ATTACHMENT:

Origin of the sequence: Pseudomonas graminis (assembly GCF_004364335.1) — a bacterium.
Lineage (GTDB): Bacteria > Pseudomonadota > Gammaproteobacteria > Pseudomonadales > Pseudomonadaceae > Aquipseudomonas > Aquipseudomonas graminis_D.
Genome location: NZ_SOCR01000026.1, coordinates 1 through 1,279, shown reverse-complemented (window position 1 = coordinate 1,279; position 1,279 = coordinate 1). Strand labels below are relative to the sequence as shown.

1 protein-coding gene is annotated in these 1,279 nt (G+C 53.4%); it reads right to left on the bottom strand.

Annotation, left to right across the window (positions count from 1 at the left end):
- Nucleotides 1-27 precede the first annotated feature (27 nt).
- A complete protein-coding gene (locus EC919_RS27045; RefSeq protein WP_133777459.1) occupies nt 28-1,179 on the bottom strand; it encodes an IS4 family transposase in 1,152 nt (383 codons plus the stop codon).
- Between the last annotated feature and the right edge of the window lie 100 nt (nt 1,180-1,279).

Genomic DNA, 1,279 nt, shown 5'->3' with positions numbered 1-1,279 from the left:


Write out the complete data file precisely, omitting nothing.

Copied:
Origin of the sequence: Pseudomonas graminis (assembly GCF_004364335.1) — a bacterium.
Lineage (GTDB): Bacteria > Pseudomonadota > Gammaproteobacteria > Pseudomonadales > Pseudomonadaceae > Aquipseudomonas > Aquipseudomonas graminis_D.
Genome location: NZ_SOCR01000026.1, coordinates 1 through 1,279, shown reverse-complemented (window position 1 = coordinate 1,279; position 1,279 = coordinate 1). Strand labels below are relative to the sequence as shown.

1 protein-coding gene is annotated in these 1,279 nt (G+C 53.4%); it reads right to left on the bottom strand.

Annotation, left to right across the window (positions count from 1 at the left end):
- Nucleotides 1-27 precede the first annotated feature (27 nt).
- A complete protein-coding gene (locus EC919_RS27045; RefSeq protein WP_133777459.1) occupies nt 28-1,179 on the bottom strand; it encodes an IS4 family transposase in 1,152 nt (383 codons plus the stop codon).
- Between the last annotated feature and the right edge of the window lie 100 nt (nt 1,180-1,279).

Genomic DNA, 1,279 nt, shown 5'->3' with positions numbered 1-1,279 from the left: